Yes, the harvest may have started, but it’s a long way to the finish line.

 Happy shaking.

Monday, August 20, 2018

Growers Reining in Cotton’s Heat-Fueled Growth Spurt

It’s no secret cotton thrives in heat. That’s one reason you see the fiber grown in the South, Southwest and, of course, California’s great Valley.

“Cotton originated in hot, dry regions and prefers those conditions to achieve maximum production,” says Australia’s Division of Agricultural Services. “Cotton therefore does best in areas with a long, hot season. The higher the average temperature (within reason), the faster cotton will grow and develop.”

Moreover, the growth of cotton plants will follow a predictable pattern under favorable moisture and temperature conditions. Growers can chart development by charting daily temperatures to monitor the plant’s progress.

For the Valley this summer, the average temperature has beyond what the Aussie Ag folks would describe as “within reason.”

As mentioned in last week’s post, the Valley has experienced a record-breaking July for consecutive 100-degree days in the region. While we had a number of days in the high 90s this month, the average high for August so far is 101 degrees, according to the National Weather Service.
Excessive heat could impact cotton bolls.

Researchers say cotton yield and quality can be affected by periods of extreme heat and create heat stress. The result could be the shedding of bolls, excessive vegetative growth or reduction in fiber quality because of problems in boll development.

“Cotton plants can grow three inches a day when it’s 100 degrees or more during the day,” field scout Damien Jelen says. “Growers have been treating their fields with plant growth regulators.”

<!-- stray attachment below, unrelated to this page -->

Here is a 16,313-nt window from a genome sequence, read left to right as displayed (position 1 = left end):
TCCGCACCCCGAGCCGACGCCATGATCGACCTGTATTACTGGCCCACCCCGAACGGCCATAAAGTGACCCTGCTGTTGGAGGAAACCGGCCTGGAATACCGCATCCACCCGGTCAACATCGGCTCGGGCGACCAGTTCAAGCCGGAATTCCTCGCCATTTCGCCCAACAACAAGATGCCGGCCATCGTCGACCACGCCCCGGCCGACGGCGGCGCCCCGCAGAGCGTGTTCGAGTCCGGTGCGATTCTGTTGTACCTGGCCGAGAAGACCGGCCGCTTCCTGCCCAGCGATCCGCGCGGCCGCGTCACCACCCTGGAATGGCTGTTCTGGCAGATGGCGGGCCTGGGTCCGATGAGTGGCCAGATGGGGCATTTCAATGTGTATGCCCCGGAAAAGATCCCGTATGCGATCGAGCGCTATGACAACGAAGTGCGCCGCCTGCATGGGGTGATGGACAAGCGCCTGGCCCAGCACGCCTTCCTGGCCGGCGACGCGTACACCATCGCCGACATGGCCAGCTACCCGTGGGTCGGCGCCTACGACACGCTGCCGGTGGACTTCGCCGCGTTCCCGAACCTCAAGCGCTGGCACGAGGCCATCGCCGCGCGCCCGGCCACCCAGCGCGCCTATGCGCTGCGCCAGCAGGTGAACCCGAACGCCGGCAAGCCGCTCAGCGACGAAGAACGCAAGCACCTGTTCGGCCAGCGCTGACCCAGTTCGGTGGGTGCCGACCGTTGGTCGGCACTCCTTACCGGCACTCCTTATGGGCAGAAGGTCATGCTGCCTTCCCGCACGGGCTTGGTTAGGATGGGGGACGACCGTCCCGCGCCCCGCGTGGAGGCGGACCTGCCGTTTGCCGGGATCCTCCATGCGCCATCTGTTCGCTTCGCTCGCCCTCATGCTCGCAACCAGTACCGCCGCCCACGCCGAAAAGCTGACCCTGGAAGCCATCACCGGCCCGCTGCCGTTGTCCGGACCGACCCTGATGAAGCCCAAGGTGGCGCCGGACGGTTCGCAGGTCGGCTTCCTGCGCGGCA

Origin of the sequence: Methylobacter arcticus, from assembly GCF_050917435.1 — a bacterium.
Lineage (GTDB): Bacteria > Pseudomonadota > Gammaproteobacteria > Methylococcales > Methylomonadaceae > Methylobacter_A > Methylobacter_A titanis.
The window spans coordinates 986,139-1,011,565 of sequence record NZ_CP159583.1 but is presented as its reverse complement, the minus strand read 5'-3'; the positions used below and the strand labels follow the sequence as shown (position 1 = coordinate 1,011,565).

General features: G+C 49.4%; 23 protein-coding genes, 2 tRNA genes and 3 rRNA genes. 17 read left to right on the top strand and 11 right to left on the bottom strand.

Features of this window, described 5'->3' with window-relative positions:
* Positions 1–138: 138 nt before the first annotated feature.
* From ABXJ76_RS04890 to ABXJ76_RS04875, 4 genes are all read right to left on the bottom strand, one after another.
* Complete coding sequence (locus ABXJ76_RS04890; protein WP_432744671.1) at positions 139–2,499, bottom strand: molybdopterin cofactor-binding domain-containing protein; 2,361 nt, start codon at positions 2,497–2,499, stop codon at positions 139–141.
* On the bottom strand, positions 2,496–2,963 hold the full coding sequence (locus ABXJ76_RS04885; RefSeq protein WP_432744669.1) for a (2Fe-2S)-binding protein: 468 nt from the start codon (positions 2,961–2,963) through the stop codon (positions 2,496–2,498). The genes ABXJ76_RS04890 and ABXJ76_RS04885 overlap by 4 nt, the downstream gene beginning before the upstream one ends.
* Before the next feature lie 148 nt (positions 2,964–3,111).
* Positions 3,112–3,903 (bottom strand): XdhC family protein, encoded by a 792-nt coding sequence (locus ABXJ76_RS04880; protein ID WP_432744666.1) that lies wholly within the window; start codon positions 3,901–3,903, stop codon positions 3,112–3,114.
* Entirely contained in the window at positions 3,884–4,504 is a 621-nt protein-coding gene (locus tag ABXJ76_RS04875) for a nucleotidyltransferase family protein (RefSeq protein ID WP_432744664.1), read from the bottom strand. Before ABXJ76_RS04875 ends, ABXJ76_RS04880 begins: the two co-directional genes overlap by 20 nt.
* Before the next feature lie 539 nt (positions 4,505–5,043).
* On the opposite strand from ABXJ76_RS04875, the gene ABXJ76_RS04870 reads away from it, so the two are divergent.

Growers can experience production problems if their plants grow too much – which in industry parlance is called “excessive vegetative growth.”  This condition can lead to delayed maturity, boll rot and problems during harvest. If the plants grow too tall, the open bolls would be out of the reach for the harvesters collect the fiber, Damien says. We’ll have to see how many more Hot August Days and Nights are in store the rest of this month.
Worm counts are up in alfalfa fields.


Meanwhile on the pest front, Damien says aphid and worm counts are on the upswing while lygus numbers are under control. He says some alfalfa growers are treating their fields for worms.

In almonds, the harvest continues to be off to a slow start, according to field scout Jenna Mayfield. Activity has been less than robust for this time of the year. Jenna anticipates tree shaking to pick up this week.

Monday, August 13, 2018

Excessive Valley Heat Poses Challenge for Almond Harvest

No one needs to tell Valley farmers it’s been very hot, even by local standards.

The Fresno region set a record for the most consecutive days of 100-degree temperatures in July. In fact, everyone endured 30 straight days of triple-digit weather until the high temperature fell to a cool 99 degrees on August 5.